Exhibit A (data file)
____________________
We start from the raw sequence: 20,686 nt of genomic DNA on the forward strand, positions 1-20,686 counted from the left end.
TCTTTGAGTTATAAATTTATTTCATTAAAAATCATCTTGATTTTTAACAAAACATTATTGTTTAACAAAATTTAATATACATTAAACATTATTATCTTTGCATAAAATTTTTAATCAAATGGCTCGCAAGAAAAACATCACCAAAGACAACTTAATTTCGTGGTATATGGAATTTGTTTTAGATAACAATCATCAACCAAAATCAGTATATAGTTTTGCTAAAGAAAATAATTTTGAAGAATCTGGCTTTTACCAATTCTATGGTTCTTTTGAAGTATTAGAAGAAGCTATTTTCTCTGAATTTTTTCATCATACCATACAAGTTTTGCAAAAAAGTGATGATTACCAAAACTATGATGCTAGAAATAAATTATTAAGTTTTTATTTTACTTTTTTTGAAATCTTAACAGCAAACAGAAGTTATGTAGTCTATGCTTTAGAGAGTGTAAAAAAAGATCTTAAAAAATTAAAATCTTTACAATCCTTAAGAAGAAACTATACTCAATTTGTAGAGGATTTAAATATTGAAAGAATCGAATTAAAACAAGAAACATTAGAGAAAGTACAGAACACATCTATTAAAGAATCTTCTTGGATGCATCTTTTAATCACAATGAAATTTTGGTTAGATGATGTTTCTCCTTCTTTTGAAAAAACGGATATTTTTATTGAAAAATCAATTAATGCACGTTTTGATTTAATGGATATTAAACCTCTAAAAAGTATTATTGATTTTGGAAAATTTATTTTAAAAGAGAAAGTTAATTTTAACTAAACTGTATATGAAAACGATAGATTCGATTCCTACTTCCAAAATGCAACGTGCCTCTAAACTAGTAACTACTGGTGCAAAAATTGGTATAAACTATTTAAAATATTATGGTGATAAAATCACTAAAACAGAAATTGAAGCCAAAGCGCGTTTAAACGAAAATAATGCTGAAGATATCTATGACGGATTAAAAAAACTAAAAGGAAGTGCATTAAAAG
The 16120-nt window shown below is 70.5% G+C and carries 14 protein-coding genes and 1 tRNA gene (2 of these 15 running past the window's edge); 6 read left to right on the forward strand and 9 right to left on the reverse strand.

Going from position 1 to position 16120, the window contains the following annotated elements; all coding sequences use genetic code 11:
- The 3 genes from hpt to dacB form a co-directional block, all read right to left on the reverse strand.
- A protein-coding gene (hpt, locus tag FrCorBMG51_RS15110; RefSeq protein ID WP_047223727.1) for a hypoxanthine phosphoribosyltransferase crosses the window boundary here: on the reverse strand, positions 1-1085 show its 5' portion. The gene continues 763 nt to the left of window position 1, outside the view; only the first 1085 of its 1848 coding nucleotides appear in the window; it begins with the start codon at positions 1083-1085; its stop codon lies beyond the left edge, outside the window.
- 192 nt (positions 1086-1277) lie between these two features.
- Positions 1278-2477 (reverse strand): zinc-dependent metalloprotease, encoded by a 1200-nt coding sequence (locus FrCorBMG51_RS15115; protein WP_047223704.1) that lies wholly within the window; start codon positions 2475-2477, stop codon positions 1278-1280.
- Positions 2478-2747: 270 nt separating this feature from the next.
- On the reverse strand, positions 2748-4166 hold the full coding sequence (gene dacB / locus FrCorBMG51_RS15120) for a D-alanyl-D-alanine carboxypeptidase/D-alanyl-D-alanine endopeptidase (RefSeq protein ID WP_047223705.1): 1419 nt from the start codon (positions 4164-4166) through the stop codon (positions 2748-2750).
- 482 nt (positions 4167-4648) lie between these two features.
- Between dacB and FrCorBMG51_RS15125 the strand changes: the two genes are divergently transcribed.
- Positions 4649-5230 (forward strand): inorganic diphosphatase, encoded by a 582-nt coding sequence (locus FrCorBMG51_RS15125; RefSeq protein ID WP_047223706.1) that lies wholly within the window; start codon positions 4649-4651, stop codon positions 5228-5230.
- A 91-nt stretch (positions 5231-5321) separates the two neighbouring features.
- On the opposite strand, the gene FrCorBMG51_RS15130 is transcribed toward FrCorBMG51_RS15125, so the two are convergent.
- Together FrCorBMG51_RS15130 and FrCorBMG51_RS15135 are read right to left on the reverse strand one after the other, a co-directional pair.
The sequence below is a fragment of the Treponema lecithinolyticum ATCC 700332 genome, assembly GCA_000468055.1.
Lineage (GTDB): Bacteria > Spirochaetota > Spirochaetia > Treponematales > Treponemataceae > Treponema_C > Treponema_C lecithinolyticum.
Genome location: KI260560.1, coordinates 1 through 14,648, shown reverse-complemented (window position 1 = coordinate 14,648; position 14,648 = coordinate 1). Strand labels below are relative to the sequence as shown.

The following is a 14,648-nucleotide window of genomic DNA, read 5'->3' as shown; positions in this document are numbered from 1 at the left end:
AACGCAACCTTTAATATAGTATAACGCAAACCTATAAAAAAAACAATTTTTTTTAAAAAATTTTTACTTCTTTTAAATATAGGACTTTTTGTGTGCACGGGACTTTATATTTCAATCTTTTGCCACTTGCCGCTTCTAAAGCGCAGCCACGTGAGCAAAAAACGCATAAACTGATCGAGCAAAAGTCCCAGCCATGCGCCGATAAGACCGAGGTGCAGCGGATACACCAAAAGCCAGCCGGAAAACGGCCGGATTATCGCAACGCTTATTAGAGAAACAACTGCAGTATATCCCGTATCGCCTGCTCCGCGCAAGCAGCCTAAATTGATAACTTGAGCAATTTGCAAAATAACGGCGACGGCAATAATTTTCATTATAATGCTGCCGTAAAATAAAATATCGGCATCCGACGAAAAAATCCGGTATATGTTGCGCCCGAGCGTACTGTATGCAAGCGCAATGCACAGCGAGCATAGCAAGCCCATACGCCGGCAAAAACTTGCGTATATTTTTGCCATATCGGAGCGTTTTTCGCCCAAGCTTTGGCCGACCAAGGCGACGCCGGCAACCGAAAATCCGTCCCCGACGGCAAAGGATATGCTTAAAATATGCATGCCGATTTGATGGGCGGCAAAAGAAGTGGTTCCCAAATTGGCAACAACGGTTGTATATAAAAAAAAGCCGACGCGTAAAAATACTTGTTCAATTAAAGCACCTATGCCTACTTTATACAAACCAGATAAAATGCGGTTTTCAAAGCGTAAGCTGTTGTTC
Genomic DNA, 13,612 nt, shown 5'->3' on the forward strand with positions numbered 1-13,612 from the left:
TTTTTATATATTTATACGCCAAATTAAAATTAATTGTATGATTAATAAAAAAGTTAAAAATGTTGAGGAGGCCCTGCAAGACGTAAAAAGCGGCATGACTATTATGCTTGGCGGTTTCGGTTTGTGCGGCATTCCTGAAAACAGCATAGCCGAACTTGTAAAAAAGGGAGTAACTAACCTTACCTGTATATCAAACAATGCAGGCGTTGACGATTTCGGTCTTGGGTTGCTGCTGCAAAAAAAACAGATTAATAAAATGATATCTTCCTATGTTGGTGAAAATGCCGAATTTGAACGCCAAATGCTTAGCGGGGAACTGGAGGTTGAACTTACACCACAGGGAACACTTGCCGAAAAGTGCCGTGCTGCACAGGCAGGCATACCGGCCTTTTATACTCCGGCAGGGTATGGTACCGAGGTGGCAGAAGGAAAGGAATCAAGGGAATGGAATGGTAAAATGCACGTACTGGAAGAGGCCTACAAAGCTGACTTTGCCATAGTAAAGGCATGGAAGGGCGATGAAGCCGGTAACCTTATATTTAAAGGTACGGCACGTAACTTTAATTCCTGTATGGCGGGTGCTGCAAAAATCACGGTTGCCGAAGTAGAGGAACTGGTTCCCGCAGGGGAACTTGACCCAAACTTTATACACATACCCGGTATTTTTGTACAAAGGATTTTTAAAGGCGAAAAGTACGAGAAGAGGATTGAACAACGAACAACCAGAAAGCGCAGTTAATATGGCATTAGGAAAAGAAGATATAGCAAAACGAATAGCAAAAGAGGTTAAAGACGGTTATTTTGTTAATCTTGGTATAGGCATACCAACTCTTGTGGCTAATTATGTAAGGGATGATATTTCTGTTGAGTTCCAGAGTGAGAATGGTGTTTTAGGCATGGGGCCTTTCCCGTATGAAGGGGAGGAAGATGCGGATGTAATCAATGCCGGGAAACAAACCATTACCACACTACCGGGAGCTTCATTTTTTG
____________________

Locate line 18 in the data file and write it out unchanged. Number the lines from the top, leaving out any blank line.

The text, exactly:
Lineage (GTDB): Bacteria > Spirochaetota > Spirochaetia > Treponematales > Treponemataceae > Treponema_C > Treponema_C lecithinolyticum.